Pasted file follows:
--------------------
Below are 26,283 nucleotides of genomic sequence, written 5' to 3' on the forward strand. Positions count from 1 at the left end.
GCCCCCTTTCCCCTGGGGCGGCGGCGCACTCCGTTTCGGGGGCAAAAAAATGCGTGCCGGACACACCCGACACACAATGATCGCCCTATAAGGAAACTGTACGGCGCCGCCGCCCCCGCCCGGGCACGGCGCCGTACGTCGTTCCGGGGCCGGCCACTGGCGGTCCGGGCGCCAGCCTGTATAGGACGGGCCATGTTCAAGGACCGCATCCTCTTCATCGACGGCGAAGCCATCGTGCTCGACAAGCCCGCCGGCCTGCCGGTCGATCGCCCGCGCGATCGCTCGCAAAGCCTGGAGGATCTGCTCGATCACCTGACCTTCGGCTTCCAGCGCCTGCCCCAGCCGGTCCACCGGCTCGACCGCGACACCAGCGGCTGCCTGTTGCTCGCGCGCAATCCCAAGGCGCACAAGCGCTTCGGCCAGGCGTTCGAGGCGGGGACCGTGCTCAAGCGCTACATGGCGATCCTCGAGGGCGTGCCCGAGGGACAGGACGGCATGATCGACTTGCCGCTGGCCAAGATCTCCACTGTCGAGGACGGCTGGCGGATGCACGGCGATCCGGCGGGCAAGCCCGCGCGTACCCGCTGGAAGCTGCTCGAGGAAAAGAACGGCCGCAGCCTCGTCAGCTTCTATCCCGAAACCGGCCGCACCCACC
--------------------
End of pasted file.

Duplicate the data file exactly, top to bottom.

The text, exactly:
Below are 26,283 nucleotides of genomic sequence, written 5' to 3' on the forward strand. Positions count from 1 at the left end.
GCCCCCTTTCCCCTGGGGCGGCGGCGCACTCCGTTTCGGGGGCAAAAAAATGCGTGCCGGACACACCCGACACACAATGATCGCCCTATAAGGAAACTGTACGGCGCCGCCGCCCCCGCCCGGGCACGGCGCCGTACGTCGTTCCGGGGCCGGCCACTGGCGGTCCGGGCGCCAGCCTGTATAGGACGGGCCATGTTCAAGGACCGCATCCTCTTCATCGACGGCGAAGCCATCGTGCTCGACAAGCCCGCCGGCCTGCCGGTCGATCGCCCGCGCGATCGCTCGCAAAGCCTGGAGGATCTGCTCGATCACCTGACCTTCGGCTTCCAGCGCCTGCCCCAGCCGGTCCACCGGCTCGACCGCGACACCAGCGGCTGCCTGTTGCTCGCGCGCAATCCCAAGGCGCACAAGCGCTTCGGCCAGGCGTTCGAGGCGGGGACCGTGCTCAAGCGCTACATGGCGATCCTCGAGGGCGTGCCCGAGGGACAGGACGGCATGATCGACTTGCCGCTGGCCAAGATCTCCACTGTCGAGGACGGCTGGCGGATGCACGGCGATCCGGCGGGCAAGCCCGCGCGTACCCGCTGGAAGCTGCTCGAGGAAAAGAACGGCCGCAGCCTCGTCAGCTTCTATCCCGAAACCGGCCGCACCCACC